In a true classic of law vs. man, a man charged with resisting arrest and obstructing a police officer while being arrested for “unlawful” fishing has given the justice system a lot to think about.
I don’t exactly go out of my way to read The Conservative Post, but this case has true liberal values involved, not least of which is the right of people to eat. The accused man, a gentleman called Ernie Tertelgte, had a lot to say, and he made a lot of sense while saying it:
From The Conservative Post article:
In a packed courtroom, 52-year-old Ernie Tertelgte told the judge “I am a living man protected by natural law and I have the right to forage for food when I am hungry… You are trying to create a fictitious, fraudulent action.”
Charged with fishing without a license and resisting the arrest for fishing without a license, Mr. Tertegte says he’s being wrongly prosecuted for trying to feed himself.
Tertelgte, 52 years old, was arrested on Monday and is accused of fishing without a license and then resisting arrest.
Mr. Tertelgte was a lot more adept at defending himself than “self-representation” might suggest. He took a stand which was both relevant to his case and a good defense of basic rights. He said that he had the right to forage for food, and cited multiple cases where that right was upheld, including a section of law.
Before we go any further with this case, think about this situation for a minute:
He was being arrested for foraging for food.
On what basis could people not have the right to try to find food?
Who would prosecute someone for doing that, and why?
Does it look like a healthy legal precedent to prosecute people for not wanting to starve?
What injury at law was done, and to whom, by Mr. Tertelgte’s actions?
Perhaps a fish or two, but not an injury to a legal entity, or someone who could claim to have had their interests damaged by his actions.
Mr. Tertelgte cited “natural law”, which is a synonym for the better known expression “natural justice”. Natural justice does actually have a parallel in the theory of “the reasonable man”, that is, a person who is acting reasonably in a legal issue.
Is it reasonable that Mr. Tertelgte should be expected to starve, or ignore food which he could get?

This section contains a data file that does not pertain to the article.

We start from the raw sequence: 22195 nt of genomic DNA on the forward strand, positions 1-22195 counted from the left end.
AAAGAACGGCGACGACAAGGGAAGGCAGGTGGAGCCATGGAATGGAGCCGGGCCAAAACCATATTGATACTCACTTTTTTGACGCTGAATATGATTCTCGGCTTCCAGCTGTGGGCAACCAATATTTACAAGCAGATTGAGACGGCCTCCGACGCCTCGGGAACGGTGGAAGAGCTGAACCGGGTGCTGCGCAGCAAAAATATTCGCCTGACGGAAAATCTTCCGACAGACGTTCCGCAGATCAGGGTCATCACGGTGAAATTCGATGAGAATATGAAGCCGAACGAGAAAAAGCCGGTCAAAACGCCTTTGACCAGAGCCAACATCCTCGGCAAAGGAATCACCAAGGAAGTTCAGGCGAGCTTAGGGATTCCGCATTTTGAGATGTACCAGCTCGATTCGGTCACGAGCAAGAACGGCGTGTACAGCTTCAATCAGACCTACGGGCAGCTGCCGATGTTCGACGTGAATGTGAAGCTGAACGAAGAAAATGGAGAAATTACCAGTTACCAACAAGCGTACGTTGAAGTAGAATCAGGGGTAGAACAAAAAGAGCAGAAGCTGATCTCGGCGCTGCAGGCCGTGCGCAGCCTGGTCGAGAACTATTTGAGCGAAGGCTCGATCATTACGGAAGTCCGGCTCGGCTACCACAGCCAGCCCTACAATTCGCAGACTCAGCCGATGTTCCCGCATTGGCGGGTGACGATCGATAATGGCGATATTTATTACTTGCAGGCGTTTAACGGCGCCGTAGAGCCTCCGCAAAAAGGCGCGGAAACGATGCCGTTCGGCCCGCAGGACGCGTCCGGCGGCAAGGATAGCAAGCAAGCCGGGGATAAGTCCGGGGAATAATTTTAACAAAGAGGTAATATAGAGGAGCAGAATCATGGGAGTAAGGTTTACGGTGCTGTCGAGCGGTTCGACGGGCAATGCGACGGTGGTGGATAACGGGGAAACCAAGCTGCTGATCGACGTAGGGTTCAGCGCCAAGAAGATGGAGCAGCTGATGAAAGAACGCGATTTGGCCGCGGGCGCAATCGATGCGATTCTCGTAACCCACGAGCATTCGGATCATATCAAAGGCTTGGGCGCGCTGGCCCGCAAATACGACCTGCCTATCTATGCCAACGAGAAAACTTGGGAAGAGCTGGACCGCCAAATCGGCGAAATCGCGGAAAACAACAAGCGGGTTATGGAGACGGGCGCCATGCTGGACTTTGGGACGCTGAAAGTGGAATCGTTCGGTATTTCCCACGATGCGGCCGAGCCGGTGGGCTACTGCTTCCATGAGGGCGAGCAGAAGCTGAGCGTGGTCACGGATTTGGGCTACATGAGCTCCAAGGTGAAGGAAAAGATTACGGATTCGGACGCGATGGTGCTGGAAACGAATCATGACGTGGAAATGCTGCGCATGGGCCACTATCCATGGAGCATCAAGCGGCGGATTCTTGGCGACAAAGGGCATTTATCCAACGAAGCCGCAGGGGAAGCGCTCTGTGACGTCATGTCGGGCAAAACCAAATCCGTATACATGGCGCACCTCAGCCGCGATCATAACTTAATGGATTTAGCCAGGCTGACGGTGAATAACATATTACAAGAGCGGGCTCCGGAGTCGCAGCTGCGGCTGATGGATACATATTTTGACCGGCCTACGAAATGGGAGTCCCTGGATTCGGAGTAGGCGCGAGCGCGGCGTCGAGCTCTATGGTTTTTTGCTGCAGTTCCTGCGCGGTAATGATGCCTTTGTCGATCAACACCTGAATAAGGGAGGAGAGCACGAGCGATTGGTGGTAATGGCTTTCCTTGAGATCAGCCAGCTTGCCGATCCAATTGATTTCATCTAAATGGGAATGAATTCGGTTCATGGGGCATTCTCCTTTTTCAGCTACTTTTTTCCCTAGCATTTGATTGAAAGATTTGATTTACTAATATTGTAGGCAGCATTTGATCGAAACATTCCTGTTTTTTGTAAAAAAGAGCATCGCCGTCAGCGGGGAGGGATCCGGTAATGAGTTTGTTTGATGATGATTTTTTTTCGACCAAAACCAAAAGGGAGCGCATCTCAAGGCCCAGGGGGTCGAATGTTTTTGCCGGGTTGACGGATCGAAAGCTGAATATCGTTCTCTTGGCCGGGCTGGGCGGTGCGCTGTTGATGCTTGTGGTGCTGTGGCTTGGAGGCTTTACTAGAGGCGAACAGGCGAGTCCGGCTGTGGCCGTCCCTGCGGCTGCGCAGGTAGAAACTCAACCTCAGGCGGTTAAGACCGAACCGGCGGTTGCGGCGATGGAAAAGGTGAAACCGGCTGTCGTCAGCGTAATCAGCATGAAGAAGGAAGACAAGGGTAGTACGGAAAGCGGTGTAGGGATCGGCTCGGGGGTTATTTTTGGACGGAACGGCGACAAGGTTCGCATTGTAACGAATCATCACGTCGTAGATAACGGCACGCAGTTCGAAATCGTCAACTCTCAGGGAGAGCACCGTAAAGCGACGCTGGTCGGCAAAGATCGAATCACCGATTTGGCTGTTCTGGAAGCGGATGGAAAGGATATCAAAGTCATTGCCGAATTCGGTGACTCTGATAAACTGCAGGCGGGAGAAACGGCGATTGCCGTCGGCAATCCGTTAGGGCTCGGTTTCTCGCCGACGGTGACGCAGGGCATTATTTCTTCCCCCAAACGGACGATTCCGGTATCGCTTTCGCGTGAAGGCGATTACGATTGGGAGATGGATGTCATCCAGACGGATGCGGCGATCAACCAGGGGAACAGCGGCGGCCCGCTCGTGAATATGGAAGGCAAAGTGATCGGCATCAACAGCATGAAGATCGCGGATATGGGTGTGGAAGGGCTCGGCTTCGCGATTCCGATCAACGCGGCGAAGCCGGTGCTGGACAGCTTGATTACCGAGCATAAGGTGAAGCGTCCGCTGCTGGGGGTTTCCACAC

The judge, unfortunately for her, chose to pursue the arrest issues, not the basis on which Mr. Tertelgte was being arrested. That was a mistake, because it was the whole basis of the subsequent charges.
If the arrest itself was unlawful or unwarranted, Mr. Tertelgte could sue for serious damages. If he’s correct in his claim of multiple court findings affirming the right to forage for food, he’s right about the arrest charges.
The judge came off the worse in an exchange. Threatening contempt of court was also a dubious approach. Mr. Tertelgte was representing himself, so anything he said could be construed as testimony, not “contempt” as such.
(Point being, “contempt” is actual abuse of the court and its processes. Testimony the judge doesn’t like isn’t a basis for contempt charges.)
I’ll let Mr. Tertelgte speak for himself, as he so eloquently does, regarding his testimony. YouTube, that last great hope of democracy, has risen to the occasion yet again where mainstream media seems to be in a coma, missing the legals on all points. This is as important as any Civil Rights case, in its own way. From a search of Google News using Mr Tertgetle’s name I got five responses, none from major media.
The irony is that the court, however unwillingly and unresponsively, was an arena for playing out the legal issues of a basic right. I don’t know if they give Congressional citations for defending liberty any more, but he should get one. It’s taken decades, but I’ve finally found something about which I can agree with conservatives.
Link to video: Raw footage of Ernie Wayne Tertelgte in Three Forks Justice Court
This opinion article was written by an independent writer. The opinions and views expressed herein are those of the author and are not necessarily intended to reflect those of DigitalJournal.com